• Audio Cables All professional microphones and camcorders use three-conductor cables (called balanced cables) with three- conductor XLR connectors. They are relatively immune to outside interference from unwanted frequencies. With an XLR jack in a camcorder, you can use any professional audio cable to connect a high-quality microphone to the camera. Most consumer microphones and small camcorders use the smaller RCA phono plug or the mini plug for their (unbalanced) cables. You can, of course, also transport digital audio signals with a FireWire (IEEE 1394) or an HDMI cable over short distances.
  • Slide 17
  • Chapter 7 Please use the online book and complete the Chapter 7 quiz. Chapter 7 is all about audio pick-up. Knowing the different types of microphones will help you choose the best one if you would like to record your own song for your music video.
  • Slide 18
  • Lighting Studio & Field
  • Slide 19
  • Light No matter how the light is technically generated, you will work with two basic types: directional and diffused. Directional light has a precise beam that causes harsh shadows. The sun, a flashlight, and the headlights of a car all produce directional light. Diffused light causes a more general illumination. Its diffused beam spreads out quickly and illuminates a large area. Because diffused light seems to come from all directions (is omnidirectional), it has no clearly defined shadows; they seem soft and transparent. Light intensity, or how much light falls onto an object. Also called light level, light intensity is measured in American foot-candles. A foot-candle is simply a convenient measurement of illumination the amount of light that falls on an object. One foot-candle (fc) is 1 candlepower of light (called a lumen) that falls on a 1-square-foot area located 1 foot away from the light source.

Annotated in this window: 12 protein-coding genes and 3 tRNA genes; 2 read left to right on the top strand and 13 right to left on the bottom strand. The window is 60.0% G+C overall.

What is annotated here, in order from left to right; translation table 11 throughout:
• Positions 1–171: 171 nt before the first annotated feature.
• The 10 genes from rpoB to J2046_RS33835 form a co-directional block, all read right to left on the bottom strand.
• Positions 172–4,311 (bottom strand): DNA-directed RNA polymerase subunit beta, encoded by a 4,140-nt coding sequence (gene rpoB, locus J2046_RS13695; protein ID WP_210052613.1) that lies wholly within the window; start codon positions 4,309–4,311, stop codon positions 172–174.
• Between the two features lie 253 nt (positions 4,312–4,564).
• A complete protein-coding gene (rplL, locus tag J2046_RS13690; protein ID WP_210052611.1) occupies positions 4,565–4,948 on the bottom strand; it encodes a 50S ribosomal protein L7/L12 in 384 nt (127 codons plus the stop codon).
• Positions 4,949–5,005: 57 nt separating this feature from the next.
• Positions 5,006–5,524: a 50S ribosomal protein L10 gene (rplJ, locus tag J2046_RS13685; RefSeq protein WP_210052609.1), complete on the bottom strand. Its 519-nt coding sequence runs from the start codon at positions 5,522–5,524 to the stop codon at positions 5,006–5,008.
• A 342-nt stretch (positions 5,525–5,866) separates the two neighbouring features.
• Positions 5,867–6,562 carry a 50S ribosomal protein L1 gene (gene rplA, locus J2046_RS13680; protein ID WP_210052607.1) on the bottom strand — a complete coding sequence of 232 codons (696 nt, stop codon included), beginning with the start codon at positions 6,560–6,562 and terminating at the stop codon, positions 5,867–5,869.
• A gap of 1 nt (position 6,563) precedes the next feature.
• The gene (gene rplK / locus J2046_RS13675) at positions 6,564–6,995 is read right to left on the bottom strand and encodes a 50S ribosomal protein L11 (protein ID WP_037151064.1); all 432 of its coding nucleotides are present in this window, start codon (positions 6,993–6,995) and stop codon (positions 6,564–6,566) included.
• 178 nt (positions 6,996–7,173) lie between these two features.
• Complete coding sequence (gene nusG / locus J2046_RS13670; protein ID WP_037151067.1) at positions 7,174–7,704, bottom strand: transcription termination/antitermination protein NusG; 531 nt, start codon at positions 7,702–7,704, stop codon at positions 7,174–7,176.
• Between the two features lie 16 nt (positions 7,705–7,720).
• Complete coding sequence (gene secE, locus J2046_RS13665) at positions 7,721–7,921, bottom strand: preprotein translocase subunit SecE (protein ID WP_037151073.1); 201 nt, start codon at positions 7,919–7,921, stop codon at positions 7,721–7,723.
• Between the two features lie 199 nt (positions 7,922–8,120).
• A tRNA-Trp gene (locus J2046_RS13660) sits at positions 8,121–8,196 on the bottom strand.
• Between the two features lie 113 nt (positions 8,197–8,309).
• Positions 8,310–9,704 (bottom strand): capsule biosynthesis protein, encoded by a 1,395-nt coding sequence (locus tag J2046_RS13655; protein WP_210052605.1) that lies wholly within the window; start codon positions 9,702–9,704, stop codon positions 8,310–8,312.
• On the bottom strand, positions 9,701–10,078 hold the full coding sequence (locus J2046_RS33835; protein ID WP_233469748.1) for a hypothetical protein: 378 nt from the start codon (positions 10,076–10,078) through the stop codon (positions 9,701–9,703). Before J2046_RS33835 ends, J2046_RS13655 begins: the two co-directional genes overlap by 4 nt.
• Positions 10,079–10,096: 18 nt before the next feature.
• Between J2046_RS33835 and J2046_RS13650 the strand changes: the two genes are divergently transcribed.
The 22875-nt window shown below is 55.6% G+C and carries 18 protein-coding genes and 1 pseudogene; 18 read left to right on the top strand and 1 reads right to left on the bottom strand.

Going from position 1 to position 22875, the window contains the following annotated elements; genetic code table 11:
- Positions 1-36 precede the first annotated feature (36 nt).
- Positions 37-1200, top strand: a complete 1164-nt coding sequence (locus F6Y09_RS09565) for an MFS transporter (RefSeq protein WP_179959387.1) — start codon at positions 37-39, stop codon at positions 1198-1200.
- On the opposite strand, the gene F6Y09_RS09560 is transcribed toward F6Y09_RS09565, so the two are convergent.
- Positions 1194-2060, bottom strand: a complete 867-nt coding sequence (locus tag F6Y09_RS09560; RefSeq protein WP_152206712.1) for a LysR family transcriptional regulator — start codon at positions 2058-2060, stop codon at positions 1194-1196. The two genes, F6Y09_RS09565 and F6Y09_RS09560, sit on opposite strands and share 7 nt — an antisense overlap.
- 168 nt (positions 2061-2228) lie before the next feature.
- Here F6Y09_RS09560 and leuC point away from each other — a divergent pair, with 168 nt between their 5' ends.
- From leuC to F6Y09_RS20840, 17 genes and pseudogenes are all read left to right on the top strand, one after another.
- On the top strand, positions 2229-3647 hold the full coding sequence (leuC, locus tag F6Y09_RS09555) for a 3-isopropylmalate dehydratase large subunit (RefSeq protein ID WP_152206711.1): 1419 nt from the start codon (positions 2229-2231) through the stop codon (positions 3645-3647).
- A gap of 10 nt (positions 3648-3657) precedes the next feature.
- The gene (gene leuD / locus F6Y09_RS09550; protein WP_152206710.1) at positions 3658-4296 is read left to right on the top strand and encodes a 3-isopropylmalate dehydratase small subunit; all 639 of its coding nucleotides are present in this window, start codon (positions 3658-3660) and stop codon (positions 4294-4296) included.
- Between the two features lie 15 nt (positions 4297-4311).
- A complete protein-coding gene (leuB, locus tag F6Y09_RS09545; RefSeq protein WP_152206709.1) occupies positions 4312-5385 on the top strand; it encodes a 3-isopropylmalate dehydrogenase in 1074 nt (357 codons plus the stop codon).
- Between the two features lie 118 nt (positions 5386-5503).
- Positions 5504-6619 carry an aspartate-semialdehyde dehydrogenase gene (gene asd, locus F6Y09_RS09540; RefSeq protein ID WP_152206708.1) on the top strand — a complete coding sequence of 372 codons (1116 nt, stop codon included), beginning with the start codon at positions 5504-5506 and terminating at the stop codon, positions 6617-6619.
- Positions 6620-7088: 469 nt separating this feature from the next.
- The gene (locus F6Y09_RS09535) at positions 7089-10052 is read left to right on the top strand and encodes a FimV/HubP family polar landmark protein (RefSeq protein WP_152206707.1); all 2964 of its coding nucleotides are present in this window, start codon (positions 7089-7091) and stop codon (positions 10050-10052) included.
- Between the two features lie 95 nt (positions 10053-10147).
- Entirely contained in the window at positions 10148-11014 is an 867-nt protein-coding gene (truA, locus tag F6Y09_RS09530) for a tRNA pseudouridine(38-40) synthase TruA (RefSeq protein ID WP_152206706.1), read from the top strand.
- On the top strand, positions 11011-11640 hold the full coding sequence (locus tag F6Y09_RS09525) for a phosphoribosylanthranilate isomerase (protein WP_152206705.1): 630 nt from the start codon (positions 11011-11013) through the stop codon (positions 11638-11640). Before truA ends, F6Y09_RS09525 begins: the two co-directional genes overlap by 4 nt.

• Slide 20
  • Measuring Illumination Baselight refers to general illumination, or the overall light intensity. You determine baselight levels by pointing a light meter (which reads foot-candles or lux) from the illuminated object or scene toward the camera. If there is insufficient light even at the maximum aperture (lowest -stop number), you need to activate the gain circuits of the camera. Incident light (what enters the lens or what comes from a specific instrument) reflected light (bouncing off the lighted object). Contrast refers to the difference between the brightest and the darkest spots in a video image. This can also be adjusted on the camera itself or after the video is shot in editing.